Algonquin Historic

Nunda Herald, November 20, 1902


Isaac Klinck Found Dead



While seated in a chair at his home eating his breakfast Isaac Klinck, a resident of Algonquin, expired Friday morning, Nov. 14. A half-eaten cracker found in the man's lap indicated that his death was sudden and painless. When it was noted Friday evening that he had not been to his accustomed meals during the day, a search was instituted. Carl Zange, at whose home he had been in the habit of taking dinner and supper, knocked repeatedly at his door, but received no reply. Archie Eldredge finally forced open the door and the dead body was discovered. One foot was upon the stove, in which a fire had been kindled early in the morning, the other foot was upon a small stool near the hearth. Both the position of the body and limbs indicated that death had claimed its victim without a struggle.

Coroner Maxon of Harvard summoned the following jury Saturday; Charles Wandrack, foreman, Otto Maha, D.W. Thomas, H.G. Anderson, A.E. Rathbun, R.B. McKee. The jury found that the cause of the death of deceased was unknown, but the death was supposed to be from natural causes.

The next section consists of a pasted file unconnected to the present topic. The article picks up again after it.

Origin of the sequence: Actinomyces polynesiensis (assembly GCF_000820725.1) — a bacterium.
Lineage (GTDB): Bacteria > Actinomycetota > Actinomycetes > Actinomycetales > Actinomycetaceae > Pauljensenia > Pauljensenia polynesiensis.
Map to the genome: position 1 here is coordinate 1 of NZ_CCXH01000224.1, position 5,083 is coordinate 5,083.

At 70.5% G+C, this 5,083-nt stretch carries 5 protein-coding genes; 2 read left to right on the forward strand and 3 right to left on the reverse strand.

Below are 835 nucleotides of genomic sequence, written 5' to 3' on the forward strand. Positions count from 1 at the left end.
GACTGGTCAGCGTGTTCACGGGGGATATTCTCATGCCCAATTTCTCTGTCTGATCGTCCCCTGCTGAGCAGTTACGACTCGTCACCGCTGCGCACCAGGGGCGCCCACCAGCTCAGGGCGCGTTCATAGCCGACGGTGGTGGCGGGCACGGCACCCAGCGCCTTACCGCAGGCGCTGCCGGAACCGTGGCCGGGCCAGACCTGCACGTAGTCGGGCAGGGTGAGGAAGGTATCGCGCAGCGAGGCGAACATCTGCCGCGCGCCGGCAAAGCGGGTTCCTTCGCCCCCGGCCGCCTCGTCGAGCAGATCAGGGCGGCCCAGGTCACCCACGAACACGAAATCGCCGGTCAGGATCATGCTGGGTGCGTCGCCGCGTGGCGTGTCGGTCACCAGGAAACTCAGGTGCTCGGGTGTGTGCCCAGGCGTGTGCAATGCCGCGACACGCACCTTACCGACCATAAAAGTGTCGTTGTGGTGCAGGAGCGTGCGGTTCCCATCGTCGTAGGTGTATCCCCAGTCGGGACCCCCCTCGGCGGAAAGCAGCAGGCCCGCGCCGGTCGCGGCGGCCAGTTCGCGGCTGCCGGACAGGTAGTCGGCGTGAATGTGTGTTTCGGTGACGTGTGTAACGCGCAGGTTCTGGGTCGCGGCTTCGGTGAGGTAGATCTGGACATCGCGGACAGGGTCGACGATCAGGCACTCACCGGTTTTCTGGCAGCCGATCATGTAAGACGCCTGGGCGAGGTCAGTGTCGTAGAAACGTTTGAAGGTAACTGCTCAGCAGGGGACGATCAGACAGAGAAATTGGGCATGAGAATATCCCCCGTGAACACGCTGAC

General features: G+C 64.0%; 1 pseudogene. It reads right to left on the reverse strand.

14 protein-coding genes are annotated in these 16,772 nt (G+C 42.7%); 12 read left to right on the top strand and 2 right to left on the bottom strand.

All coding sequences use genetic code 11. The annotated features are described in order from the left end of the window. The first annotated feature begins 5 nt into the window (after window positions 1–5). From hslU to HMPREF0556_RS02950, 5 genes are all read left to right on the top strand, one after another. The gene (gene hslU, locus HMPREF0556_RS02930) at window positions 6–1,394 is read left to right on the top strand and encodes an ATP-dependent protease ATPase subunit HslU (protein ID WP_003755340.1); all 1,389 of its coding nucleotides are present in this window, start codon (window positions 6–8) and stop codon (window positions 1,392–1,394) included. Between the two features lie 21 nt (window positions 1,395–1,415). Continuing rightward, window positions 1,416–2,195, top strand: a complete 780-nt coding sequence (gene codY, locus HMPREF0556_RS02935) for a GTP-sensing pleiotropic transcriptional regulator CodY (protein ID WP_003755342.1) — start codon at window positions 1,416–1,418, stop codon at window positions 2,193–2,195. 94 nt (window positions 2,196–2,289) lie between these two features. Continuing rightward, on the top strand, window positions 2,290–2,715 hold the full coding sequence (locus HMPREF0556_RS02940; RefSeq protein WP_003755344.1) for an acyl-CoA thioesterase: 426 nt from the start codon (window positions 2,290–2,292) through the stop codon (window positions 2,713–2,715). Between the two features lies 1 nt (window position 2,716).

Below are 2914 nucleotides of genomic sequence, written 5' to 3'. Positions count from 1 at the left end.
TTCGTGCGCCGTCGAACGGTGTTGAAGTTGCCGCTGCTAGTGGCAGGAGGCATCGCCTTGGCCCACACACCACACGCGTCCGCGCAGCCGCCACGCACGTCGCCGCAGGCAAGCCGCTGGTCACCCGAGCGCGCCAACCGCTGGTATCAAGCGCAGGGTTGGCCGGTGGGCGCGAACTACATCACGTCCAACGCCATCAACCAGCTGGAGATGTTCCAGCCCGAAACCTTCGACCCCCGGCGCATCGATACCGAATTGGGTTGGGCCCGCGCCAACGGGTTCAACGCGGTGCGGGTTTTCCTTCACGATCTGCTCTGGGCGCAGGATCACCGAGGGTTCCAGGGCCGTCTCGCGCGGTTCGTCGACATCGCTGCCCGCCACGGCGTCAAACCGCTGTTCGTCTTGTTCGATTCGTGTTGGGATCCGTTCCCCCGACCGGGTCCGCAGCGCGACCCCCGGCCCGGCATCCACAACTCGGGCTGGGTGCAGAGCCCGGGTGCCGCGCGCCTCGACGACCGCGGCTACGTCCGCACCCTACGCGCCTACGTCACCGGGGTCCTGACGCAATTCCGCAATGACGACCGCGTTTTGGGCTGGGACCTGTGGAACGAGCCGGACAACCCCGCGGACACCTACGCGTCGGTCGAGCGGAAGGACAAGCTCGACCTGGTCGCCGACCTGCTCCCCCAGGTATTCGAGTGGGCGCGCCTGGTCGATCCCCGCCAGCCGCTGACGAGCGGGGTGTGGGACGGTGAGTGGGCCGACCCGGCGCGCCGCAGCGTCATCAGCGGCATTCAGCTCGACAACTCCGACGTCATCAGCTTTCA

Deceased was 63 years of age. He was born in 1869, four miles east of Algonquin, and had always lived here. He was of late employed at odd jobs around the village, and worked as usual the day before his death. He was a kindly, honest, industrious man, with a good word for everybody. His wife passed away some years ago., He leaves one son- Frank Klinck of Cary and two daughters- Mrs. Loomis of Barrington and Mrs. Ruth Barnett of Elgin; also two half-sisters- Miss Lizzie Klinck and Mrs. Charles. Zange of Algonquin.



Origin of Name

First Village
Board Minutes


Historic Sites

Civil War Era

Auto Races
Hill Climbs

Algonquin Maps

Floods, Fires,

Pioneer History


Historic Calendar

Famous People



Family History


Questions or Inquiries